Towards the end of his sermon, Sheikh Abdul Aziz Āl Al-Sheikh criticized the culture of globalization that permits the strong countries to exploit weak ones and suppress their culture. He appealed to the peoples of Europe and the USA, but not to their governments: “for a long time we hear you talking about human rights, justice and fairness, and this is exactly what we wish for. We uphold and confirm these principles. In as much as you do not accept attacks on your countries or security, how could you accept attacks on others, and forcing them to leave their homelands?” He asked that they end belligerent policies. He also referred to the rise in Islamophobia and how this runs contrary to the values that Europeans and Americans call for, and that there should be no double standards.

Sheih Abdul Aziz also emphasized that terrorism is not the only problem that faces humanity for there is poverty, unemployment, diseases, and natural disasters and that all peoples should return to God as part of the solution to all of these problems.

Sheikh Abdul Aziz Āl Al-Sheikh’s sermon continued that of a long tradition of scholars who have addressed pilgrims ever since the Prophet Muhammad at the foot of Mt. Arafat more than 14 centuries ago, offering a constructive roadmap for Muslims and Muslim-West relations.

  • ahagopia

    It is past time the world was reminded of the true nature of Islam, and of the teachings of Mohammed. I am not an Arab or a Moslem, but I have lived and worked and taught among them (particularly in the Middle East) and have learned to admire and cherish that special spirit that moves the Moslem man in the street. He is not a saint and he is not perfect (who is?), but he would give you of his heart and be there for you in time of need. An Arab friend is forever. Warts and all.

  • ThomasBaum

    Mustafa Abu Sway, John l. Esposito In your article you wrote, ” Islam confirms the dignity of the human being; it prohibits shedding the blood of the Muslim or the covenanted non-Muslim. He cited a saying of the Prophet: “He who kills a covenanted non-Muslim will not enter paradise.” (Hadith)”What about the human beings that are non-covenanted non-Muslims?Why should anyone have to be covenanted by Muslims in the first place?You also wrote, “Sheikh Abdul Aziz Āl Al-Sheikh stressed that Islam “criminalizes terrorism in all its forms, and calls for a peaceful and secure society in which all people could live, without external wars or internal strife.”"Actually, doesn’t it call for a “peaceful and secure society” under the yoke of islam whether or not people wish to be under the yoke of islam?You then wrote, “Addressing the context of foreign occupation in which terrorism emerges, he emphasized that one does not respond to terrorism with terrorism, to killing with killing and to violence with violence. The causes of terrorism should be dealt with as part of the solution.”Isn’t this just double-speak trying to camouflage the fact that islam is about world domination whether by terrorism, deceit, the ballot box, a combination of these or by whatever method or methods might bring this about?As far as “context of foreign occupation in which terrorism emerges” seems to be an absolute crock in some instances considering it is just the opposite.You then wrote, “He also referred to the rise in Islamophobia and how this runs contrary to the values that Europeans and Americans call for, and that there should be no double standards.”Is it a “rise in Islamophobia” or is it that some people do not want islam shoved down their throats?You then wrote, “Sheih Abdul Aziz also emphasized that terrorism is not the only problem that faces humanity for there is poverty, unemployment, diseases, and natural disasters and that all peoples should return to God as part of the solution to all of these problems.”And I would venture to guess that it is the god of islam that Sheih Abdul Aziz wants everyone to turn to along with the whole world dominance of islam, is this guess accurate?Take care, be ready.Sincerely, Thomas Paul Moses Baum.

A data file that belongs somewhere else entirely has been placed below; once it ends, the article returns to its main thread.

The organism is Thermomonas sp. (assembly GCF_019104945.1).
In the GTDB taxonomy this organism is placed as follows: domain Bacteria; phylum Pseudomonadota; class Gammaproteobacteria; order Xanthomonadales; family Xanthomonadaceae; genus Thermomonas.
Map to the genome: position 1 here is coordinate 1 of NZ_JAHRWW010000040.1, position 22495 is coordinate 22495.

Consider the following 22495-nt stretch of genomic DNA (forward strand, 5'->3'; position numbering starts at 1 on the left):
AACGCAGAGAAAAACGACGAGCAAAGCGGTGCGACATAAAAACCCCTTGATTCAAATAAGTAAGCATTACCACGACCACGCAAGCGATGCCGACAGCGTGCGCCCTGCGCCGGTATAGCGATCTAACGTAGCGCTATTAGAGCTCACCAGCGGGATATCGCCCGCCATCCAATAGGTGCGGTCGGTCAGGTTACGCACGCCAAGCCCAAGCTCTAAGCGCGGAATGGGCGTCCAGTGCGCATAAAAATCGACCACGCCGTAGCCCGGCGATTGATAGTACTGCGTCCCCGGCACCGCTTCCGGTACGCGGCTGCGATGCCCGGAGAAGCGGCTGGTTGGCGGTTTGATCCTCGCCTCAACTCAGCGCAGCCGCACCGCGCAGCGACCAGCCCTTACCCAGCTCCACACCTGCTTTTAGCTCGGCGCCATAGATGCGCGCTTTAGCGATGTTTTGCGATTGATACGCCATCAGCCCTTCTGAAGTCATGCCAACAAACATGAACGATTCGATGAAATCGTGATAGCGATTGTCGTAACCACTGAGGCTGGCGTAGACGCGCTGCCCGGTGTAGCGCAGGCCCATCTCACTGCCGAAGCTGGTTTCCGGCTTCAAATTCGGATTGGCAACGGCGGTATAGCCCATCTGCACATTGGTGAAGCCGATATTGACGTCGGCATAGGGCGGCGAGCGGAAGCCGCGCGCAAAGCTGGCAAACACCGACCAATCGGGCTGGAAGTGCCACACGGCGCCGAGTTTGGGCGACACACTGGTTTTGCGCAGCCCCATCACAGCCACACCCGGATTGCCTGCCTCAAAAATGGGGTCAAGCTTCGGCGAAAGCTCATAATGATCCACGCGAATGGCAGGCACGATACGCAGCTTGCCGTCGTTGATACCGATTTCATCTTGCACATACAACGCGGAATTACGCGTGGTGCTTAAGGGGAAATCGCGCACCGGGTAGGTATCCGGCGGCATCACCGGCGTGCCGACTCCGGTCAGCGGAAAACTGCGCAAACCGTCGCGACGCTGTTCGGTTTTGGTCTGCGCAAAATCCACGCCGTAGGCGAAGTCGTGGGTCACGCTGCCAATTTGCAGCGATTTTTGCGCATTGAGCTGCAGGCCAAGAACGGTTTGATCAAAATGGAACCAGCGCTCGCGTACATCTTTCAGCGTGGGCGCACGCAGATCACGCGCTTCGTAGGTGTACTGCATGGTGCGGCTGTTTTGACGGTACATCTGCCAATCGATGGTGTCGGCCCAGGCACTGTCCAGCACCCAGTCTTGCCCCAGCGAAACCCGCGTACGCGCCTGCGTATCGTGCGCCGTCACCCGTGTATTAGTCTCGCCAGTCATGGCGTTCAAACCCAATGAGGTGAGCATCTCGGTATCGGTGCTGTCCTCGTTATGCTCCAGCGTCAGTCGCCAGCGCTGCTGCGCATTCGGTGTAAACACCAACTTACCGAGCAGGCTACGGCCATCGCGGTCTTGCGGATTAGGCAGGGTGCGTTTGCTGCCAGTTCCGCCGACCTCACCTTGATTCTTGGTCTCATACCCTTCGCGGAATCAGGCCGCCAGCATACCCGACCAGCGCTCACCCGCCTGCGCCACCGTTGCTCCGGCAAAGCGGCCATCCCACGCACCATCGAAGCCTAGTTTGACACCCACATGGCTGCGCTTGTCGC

• ThomasBaum

    ahagopiaYou wrote, “It is past time the world was reminded of the true nature of Islam, and of the teachings of Mohammed.”Seems as if the “true nature” of islam and the “teachings” of Mohammed have very much been on display in the present and recent past.Take care, be ready.Sincerely, Thomas Paul Moses Baum.